Petkeen is reader-supported. When you buy through links on our site, we may earn an affiliate commission. Learn More

Where to Buy a Pet Ferret? (Plus Overview of the Best Places)

Hallie Roddy

They may be a little unorthodox, but those who have owned ferrets know what amazing companions these animals make. Ferrets are affectionate, hyper, and mischievous. While purchasing one isn’t always cheap, it is worth it to invest your money in a place that focuses on your ferret’s health.

divider-birdHow Much Do Ferrets Cost?

Ferrets can cost anywhere from $100 to $500, depending on who you buy them from. At a typical pet store like Petco, you’ll probably pay around $150 before food, enclosures, toys, and vet trips. However, reputable breeders often cost more because they breed responsibly and have fewer health problems as they age.

ferret on white sheets
Image Credit: christels, Pixabay

Where Can I Buy a Ferret?

There are only a select few places that buying a ferret is both possible and ethical. Let’s take a look at some of the most common places where ferrets are sold.

Local Pet Stores

Most people looking for a new pet ferret end up at a local pet store. This is probably the most obvious choice, and you can almost guarantee that there will be one for sale within 100 miles from where you live. This option also allows you to meet the ferrets and get to know their personalities before taking them home. They are also handled more frequently and are more likely to adapt to you when they come home.

Potential Retail Stores

  • Petco
  • PetSmart
  • Independently owned pet shops

Local Shelters

You’d be surprised how many ferrets are up for adoption at your local animal shelter. These animals are often purchased without proper research on how much care these animals require. Adopting from a shelter ensures that you are taking care of an animal in need as well as getting an animal who is up to date on their vet visits and vaccines. You might even have ferret rescue groups near your area.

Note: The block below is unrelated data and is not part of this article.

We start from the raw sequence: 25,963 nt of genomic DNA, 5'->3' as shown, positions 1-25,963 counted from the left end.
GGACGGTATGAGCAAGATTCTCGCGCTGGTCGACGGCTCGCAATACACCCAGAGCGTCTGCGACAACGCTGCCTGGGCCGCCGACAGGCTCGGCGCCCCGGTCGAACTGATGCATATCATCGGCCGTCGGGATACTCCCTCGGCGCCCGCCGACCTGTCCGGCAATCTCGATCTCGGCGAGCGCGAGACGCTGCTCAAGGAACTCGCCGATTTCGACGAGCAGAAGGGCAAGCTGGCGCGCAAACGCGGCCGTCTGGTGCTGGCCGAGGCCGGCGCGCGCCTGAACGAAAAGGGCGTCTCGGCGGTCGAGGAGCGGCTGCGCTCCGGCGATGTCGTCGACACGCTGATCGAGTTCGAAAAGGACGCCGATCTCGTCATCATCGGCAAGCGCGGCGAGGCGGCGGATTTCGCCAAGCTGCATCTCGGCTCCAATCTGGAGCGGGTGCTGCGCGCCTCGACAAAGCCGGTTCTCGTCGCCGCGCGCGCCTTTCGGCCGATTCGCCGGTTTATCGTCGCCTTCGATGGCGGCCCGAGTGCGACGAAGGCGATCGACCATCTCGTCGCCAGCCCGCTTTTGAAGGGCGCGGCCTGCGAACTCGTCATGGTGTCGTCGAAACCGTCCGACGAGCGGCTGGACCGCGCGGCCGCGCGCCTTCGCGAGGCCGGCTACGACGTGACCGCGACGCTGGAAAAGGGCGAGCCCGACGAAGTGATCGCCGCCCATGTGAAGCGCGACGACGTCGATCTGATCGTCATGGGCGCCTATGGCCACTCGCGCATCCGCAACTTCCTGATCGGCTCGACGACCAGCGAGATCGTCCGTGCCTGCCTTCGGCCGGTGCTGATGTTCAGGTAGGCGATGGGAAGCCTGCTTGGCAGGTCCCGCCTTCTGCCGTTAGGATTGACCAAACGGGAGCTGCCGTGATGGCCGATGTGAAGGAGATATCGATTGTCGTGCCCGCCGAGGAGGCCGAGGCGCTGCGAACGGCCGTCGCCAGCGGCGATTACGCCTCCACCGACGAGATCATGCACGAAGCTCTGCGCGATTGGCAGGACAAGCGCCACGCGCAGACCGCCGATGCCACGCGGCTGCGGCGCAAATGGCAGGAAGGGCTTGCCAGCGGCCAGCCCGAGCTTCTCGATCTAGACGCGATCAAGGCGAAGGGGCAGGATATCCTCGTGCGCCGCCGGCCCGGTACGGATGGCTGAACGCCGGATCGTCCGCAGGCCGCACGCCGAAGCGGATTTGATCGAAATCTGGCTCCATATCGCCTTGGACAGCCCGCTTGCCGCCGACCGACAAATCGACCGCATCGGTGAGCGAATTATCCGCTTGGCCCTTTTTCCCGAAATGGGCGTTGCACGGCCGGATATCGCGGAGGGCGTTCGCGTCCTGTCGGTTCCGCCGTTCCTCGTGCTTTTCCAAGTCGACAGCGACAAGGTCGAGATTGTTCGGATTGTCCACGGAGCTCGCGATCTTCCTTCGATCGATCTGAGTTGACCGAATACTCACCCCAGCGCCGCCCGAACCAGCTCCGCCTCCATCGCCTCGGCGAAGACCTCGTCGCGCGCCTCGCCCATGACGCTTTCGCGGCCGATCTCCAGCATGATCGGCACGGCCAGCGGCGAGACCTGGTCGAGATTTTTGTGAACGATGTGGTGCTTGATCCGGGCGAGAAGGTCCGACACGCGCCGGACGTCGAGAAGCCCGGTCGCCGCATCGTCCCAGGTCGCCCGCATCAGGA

black footed ferret
Image Credit: Kerry Hargrove, shutterstock

Finding Local Humane Societies

  • ASPCA
  • Ferret Rescues
  • Petfinder

Internet Breeders

While not all internet sites are a safe option, it is a good option for connecting with reputable breeders near you. Only ever work with breeders that can offer a health guarantee and their genetic history.

If you decide to go with an independent breeder, make sure that you do not buy from a ferret mill or similar environment where they are mass bred and tend to have many health concerns. Small, independent breeders are your best option when buying online. Keep in mind that you will always have to make the trip to pick up the ferret in person. This allows you to check on the animal and facility before taking them home and reduces the amount of stress for them.

ferret standing in the grass
Image Credit: Michael Sehlmeyer, Pixabay

Potential Online Ferret Breeders

  • Happy Dookers Ferretry
  • Path Valley Farm
  • Mi Corazon Ferrets

Should You Buy a Baby or Adult Ferret?

Baby ferrets require more time with their owners, the same as a new kitten or puppy would. They need to be potty trained and learn some basic behavior that you expect around the house. Adult ferrets are better for someone with less time to train them. They are also benefits that come from owning adults. You are likely saving an adult who has spent months in a shelter, and you most likely won’t have to potty train them.

divider-birdFinal Thoughts

If you’re hoping to buy a ferret, it is important to consider everything that goes into caring for them before you commit. Think about the initial and monthly costs, cleaning routine, exercise and food requirements, and other potential factors. While ferrets make amazing pets, they are a big commitment with a lot of responsibility. Ownership of all animals should be taken seriously, but it is even more critical with animals you have no experience with.


Featured Image Credit: Anastasia Mokrenko, Shutterstock

Hallie Roddy

Hallie has been a proud nature and animal enthusiast for as long as she can remember. She attributes her passion for the environment and all its creatures to her childhood when she was showing horses on weekends and spending her weeknights devoting her attention to her pets. She enjoys spending most of her time in Michigan playing with her two rescue cats, Chewbacca and Lena, and her dog, Clayton. When Hallie isn’t using her degree in English with a writing specialization to spread informative knowledge on pet care, you can find her snuggled up on the couch reading books or watching nature documentaries.